As the U.S. suddenly speaks of privacy, John Chen assures users that they’re safe with BlackBerry.
As President Trump strikes down FCC privacy rules that were put in place during the final months of the prior administration, something has happened. Suddenly, citizens are now speaking of privacy. While this is, of course, a highly politicized discussion, it is still getting people to speak about something very important. Something BlackBerry has been focused on all along. Privacy.
BlackBerry CEO John Chen took the opportunity to head to the Inside BlackBerry blogs to reiterate BlackBerry’s stance on user’s privacy.
“At BlackBerry, we make it our business not to know your business.” he starts out. If only all companies practiced this.
The rules that were being struck down, were rules put in place to ensure that internet service providers could not collect or sell user information or browsing history without the customer opting in the collection. Personally, I think those are good rules. Unfortunately, I think it was aimed at the wrong target. ISP’s aren’t the real culprits when it comes to the wholesale collection of this data. It’s sites, services, and applications that have been doing this in bulk. These sites, services, and applications, would not have been affected by these rules. In other words, with these rules in place, had they ever taken effect, would have stopped Comcast from collecting or selling this information unless the customer purposely opted in. Meanwhile Facebook would be able to continue the wholesale collection of this same information to use or sale at their leisure, unless users take the time to opt out.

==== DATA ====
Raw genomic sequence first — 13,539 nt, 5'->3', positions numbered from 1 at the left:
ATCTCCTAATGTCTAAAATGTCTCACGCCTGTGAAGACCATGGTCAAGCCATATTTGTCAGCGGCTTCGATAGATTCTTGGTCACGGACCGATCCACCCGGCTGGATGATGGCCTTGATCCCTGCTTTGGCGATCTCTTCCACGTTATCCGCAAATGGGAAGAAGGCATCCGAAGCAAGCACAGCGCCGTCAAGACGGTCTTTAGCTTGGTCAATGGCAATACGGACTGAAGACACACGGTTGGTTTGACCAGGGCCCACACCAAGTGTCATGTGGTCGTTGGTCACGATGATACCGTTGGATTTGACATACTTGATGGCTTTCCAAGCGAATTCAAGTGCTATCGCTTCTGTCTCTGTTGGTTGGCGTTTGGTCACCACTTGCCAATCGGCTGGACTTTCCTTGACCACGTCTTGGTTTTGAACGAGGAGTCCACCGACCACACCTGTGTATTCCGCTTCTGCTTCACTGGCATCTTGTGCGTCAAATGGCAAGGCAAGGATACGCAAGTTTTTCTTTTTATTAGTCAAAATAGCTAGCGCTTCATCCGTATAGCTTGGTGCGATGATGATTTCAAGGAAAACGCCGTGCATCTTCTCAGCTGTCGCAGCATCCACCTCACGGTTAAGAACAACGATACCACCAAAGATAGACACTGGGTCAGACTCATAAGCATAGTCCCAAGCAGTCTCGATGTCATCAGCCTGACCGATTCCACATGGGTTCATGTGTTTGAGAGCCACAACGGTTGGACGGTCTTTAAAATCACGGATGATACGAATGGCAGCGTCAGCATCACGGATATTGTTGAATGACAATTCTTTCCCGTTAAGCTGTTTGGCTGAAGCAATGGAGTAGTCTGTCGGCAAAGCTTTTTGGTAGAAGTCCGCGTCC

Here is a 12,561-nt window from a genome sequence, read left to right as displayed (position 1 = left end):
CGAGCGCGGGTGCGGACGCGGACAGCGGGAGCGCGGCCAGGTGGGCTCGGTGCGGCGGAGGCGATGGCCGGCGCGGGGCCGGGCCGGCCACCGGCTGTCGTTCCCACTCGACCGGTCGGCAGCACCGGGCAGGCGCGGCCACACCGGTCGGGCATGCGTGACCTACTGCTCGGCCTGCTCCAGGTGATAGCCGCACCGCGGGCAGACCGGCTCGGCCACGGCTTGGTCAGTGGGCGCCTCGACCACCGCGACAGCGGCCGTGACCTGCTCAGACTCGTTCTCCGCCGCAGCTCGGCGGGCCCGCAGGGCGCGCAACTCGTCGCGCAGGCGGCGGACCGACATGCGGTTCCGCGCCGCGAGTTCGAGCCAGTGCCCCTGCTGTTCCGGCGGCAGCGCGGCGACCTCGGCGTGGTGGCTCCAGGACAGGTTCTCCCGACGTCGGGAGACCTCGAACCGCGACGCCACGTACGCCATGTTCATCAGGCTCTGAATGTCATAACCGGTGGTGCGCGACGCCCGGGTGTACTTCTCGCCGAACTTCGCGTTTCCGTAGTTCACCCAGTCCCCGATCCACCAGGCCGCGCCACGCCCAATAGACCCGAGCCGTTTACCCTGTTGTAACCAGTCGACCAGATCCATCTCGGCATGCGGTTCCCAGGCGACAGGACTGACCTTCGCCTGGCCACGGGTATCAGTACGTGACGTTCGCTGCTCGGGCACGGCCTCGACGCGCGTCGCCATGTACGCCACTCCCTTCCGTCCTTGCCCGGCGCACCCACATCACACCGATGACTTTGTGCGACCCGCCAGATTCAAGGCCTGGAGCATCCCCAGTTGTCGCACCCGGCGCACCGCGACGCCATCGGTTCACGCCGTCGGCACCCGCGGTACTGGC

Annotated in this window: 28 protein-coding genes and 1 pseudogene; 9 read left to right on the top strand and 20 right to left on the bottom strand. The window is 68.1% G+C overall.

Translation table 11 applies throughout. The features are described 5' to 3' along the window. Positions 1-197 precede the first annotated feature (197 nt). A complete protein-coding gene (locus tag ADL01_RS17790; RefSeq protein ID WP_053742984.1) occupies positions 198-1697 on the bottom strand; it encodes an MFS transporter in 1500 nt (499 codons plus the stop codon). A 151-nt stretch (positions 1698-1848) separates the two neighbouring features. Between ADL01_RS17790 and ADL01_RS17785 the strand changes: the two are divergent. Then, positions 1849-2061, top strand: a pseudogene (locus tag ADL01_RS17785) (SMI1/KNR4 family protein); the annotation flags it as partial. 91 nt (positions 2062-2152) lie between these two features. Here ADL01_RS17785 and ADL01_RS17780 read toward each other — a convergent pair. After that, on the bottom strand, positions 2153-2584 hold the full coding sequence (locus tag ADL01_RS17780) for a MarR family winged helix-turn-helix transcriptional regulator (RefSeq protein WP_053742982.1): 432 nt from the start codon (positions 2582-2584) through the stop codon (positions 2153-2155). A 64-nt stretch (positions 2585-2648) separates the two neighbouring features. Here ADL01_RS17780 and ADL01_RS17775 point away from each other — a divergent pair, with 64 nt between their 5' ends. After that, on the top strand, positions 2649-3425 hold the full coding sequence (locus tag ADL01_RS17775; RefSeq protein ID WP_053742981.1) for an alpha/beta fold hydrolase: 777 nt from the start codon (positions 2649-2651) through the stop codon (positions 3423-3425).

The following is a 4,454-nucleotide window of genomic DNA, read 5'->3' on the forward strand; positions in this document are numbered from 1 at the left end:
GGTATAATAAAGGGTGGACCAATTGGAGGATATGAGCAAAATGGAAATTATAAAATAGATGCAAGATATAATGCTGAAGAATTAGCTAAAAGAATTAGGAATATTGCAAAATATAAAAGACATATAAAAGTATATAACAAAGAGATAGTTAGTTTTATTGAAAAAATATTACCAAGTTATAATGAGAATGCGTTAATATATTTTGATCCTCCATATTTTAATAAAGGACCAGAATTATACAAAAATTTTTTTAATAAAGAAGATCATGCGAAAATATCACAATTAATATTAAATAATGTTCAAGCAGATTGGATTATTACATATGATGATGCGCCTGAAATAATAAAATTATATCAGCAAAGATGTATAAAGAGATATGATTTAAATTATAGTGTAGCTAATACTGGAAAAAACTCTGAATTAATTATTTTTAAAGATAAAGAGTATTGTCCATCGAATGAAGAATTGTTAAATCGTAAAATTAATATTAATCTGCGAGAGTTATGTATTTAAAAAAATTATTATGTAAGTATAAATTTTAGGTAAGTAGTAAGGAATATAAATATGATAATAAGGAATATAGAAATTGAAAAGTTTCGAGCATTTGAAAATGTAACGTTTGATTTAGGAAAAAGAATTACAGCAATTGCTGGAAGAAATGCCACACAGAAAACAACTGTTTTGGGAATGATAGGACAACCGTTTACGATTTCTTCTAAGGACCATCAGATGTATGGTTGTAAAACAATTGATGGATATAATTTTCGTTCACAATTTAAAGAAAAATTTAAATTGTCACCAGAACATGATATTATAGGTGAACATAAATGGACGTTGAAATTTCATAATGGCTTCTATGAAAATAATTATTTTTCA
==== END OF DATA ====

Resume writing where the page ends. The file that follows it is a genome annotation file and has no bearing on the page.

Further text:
Now, users are thinking about their information, where it is, and what is being done with it. This is a great time for those of us that follow this area of technology, to educate those that do not. There is a question as to if IPS’s are actually collecting this information, as many have come forward to say that they do not. There is no question that social media services, like Facebook, and search engines, like Google do in fact collect our information.
“While it is great the U.S. government is taking steps to ease regulatory burdens on business,” Chen continues ” encroaching on privacy is something everyone in the tech industry should stand up against. By working together to protect our customers’ private information we can send a clear message that Americans’ privacy is not for sale.”
Sadly, I don’t see many in the tech industry working together to safeguard user information when utilizing this information is the primary monetization method for some of the biggest names in tech.
BlackBerry is a shining example of a company that is protecting our information. Our privacy. Whether the law requires it or not.
You can read John Chen’s full post here.